In 2012 The Daily Dot suggested that the Wikimedia Foundation's pursuit of more users may be at the risk of alienating the existing editors.[85] Some experienced editors have expressed concerns about the rollout and bugs, with the German Wikipedia community voting overwhelmingly against making the VisualEditor the new default, and expressing a preference for making it an "opt-in" feature instead.[85][86] Despite these complaints, the Wikimedia Foundation continued with the rollout to other languages.[85] The Register said, "Our brief exploration suggests it certainly removes any need to so much as remember what kind of parenthesis belongs where."[87] The Economist's L.M., said it is "the most significant change in Wikipedia's short history."[88] Softpedia ran an article titled "Wikipedia's New VisualEditor Is the Best Update in Years and You Can Make It Better".[89] Some opponents have said that users may feel belittled by the implication that "certain people" are confused by wiki markup and therefore need the VisualEditor.[90]

The Daily Dot reported on 24 September 2013 that the Wikimedia Foundation had experienced a mounting backlash from the English Wikipedia community, which criticised the VisualEditor as slow, poorly implemented and prone to break articles' existing text formatting. In the resulting "test of wills" between the community and the Foundation, a single volunteer administrator overrode the Wikimedia Foundation's settings to change the availability of VisualEditor from opt-out to opt-in. The Foundation acquiesced, but vowed to continue developing and improving the VisualEditor.[91][92]


Satirical cartoon depicting the Wikimedia Foundation building a wall to prevent the volunteer Wikimedia community from participating in Wikipedia

"Superprotect" was the name for a superuser tool granted to Wikimedia Foundation staff but denied to all Wikimedia community members. In 2014 Wikimedia Foundation staff used the tool to force the installation of a new software feature on the German Wikipedia against the wishes of the Wikimedia community, who felt the feature was buggy and not ready for general use.[93][94] This conflict was unprecedented.[93] Erik Möller, then director of the Wikimedia Foundation, managed the Superprotect tool.[94] Wikimedia commentator Andrew Lih described the superprotect feature as "Orwellian-sounding".[93]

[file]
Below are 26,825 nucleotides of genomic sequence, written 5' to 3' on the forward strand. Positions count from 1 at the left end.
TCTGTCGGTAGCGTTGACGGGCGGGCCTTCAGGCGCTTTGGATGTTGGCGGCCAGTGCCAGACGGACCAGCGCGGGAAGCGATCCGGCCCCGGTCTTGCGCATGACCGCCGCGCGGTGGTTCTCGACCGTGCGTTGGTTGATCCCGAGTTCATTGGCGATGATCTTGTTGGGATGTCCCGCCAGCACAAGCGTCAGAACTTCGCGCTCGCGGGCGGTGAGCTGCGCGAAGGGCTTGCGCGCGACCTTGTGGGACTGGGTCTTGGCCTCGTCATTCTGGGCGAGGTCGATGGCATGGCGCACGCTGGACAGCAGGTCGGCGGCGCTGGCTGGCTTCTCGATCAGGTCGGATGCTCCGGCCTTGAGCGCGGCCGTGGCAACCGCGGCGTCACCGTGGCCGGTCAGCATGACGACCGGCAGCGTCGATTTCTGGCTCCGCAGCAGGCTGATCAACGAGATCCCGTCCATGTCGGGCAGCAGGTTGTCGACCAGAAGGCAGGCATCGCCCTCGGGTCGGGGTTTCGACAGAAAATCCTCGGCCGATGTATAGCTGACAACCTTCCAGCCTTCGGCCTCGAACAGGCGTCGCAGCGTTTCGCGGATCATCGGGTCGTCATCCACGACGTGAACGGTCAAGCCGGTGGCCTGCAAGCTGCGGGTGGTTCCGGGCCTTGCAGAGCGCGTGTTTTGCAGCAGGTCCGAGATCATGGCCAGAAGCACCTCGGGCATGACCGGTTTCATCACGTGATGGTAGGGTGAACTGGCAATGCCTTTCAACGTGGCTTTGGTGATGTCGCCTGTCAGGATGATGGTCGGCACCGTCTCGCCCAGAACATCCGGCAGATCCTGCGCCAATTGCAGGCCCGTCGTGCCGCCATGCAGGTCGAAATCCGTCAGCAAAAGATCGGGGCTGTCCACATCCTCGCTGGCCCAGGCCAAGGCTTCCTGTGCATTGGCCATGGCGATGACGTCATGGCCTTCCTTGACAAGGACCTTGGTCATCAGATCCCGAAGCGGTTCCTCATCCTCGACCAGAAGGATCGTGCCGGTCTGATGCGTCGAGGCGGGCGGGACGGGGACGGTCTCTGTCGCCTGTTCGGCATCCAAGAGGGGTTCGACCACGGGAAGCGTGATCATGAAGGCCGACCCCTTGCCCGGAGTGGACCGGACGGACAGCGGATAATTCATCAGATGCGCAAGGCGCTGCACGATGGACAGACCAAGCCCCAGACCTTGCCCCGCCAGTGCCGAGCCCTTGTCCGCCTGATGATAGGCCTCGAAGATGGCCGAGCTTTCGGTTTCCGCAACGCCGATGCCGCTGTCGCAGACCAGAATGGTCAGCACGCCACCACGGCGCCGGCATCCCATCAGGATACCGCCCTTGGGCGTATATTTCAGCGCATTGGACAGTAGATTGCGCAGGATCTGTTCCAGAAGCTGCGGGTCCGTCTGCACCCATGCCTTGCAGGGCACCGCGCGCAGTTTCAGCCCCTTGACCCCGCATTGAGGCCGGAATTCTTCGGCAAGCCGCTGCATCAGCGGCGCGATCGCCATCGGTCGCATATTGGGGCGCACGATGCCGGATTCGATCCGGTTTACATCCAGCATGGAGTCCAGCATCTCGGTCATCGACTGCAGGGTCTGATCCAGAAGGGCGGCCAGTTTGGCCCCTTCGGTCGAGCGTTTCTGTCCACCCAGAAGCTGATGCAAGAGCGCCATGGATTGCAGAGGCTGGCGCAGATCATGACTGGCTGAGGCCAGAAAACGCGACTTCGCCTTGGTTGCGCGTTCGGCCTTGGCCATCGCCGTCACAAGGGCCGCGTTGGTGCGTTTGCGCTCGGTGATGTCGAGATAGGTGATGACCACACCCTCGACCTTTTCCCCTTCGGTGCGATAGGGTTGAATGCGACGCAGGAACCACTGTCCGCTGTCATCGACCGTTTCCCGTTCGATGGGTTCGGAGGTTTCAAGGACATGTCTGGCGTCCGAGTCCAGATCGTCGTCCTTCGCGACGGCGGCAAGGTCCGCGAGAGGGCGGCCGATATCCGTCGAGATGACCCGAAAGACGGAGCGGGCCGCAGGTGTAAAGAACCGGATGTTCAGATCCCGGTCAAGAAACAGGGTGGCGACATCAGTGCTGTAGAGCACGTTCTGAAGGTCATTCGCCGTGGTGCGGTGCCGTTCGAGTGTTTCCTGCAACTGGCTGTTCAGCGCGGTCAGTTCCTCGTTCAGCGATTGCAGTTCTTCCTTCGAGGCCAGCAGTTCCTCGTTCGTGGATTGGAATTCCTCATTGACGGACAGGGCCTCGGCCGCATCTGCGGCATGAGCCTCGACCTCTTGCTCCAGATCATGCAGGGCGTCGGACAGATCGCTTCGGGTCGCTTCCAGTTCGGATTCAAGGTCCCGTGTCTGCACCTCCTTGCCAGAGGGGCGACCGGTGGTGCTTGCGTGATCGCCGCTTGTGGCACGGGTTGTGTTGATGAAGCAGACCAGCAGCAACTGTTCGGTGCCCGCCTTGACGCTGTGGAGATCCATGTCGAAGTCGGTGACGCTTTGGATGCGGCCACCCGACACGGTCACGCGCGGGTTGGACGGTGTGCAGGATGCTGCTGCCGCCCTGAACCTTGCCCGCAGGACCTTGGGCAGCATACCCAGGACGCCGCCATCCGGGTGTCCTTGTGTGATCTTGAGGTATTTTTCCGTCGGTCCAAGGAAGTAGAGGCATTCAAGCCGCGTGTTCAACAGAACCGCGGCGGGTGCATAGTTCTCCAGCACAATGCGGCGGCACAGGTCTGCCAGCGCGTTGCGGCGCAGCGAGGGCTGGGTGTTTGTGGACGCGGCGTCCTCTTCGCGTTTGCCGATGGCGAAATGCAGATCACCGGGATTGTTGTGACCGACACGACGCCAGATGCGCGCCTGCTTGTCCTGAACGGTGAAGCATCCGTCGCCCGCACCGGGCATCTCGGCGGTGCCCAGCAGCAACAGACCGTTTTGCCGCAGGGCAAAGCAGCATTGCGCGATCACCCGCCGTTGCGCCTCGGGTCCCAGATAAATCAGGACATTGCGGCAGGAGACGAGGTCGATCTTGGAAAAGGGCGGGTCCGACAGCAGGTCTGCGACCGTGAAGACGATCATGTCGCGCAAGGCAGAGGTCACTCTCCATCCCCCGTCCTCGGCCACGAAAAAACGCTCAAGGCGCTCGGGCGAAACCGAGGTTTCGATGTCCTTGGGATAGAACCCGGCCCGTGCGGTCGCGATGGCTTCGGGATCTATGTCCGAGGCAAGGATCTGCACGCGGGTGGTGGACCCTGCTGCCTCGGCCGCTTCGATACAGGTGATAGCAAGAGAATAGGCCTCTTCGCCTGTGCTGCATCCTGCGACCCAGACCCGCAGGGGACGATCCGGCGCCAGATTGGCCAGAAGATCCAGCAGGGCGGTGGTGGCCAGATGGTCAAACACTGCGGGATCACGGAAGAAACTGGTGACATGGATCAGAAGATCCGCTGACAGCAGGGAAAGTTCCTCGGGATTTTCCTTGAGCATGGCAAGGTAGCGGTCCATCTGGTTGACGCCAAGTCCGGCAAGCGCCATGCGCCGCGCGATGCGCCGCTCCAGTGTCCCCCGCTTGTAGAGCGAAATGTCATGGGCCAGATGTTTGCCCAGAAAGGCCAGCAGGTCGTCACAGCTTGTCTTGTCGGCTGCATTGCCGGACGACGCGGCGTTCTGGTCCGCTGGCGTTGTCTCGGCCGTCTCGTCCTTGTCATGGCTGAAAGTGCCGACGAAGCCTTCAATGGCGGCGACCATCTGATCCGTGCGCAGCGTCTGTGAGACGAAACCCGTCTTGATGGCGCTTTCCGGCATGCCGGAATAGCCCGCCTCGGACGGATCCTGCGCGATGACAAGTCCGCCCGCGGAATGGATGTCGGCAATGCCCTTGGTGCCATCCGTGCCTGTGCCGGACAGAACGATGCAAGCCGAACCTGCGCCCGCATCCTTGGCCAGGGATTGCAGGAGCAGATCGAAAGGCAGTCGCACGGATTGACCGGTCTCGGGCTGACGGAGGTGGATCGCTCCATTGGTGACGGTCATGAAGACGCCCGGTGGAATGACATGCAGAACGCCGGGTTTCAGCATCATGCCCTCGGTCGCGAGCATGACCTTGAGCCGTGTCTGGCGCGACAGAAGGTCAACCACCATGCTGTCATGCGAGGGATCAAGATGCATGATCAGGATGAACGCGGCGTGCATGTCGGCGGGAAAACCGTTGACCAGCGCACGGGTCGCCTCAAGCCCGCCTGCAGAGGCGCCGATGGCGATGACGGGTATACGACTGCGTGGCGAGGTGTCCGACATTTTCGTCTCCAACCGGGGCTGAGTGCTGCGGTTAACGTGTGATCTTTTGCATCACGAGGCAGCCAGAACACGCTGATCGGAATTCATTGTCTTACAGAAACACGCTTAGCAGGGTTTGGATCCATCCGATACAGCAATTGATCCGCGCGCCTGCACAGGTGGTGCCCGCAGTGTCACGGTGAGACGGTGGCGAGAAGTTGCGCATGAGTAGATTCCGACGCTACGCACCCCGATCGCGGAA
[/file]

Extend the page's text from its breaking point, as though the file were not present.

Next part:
The MediaViewer and Superprotect conflict between the Wikimedia community and the Wikimedia Foundation was called a revolt.[95] The controversy demonstrated that the Wikimedia Foundation was unable to control the Wikimedia community with technical features, but rather, that mutual understanding and discussion among stakeholders would be required to develop Wikipedia's software.[96]

Representative dismissals[edit]

Wikimedia users organized a revolt to call for the removal of Arnnon Geshuri, a member of the board of the Wikimedia Foundation.[97][98]

Wikimedia Foundation head Lila Tretikov resigned in February 2016 during a user revolt calling for institutional changes.[99]

Wikimedia Foundation ban of Fram[edit]

On 10 June 2019, the English Wikipedia administrator Fram was banned by the Wikimedia Foundation (WMF) from editing the English Wikipedia for a period of 1 year.[100] According to Joseph Bernstein of Buzzfeed News, this took place "without a trial", and WMF did not "disclose the complainer nor the complaint" to the community. Some in the editor community expressed anger at the WMF not providing specifics, as well as skepticism as to whether Fram deserved the ban. Another administrator unblocked Fram, later citing "overwhelming community support", but the WMF reblocked Fram. Two weeks after the ban of Fram, nine English Wikipedia administrators had resigned.[101]

See also[edit]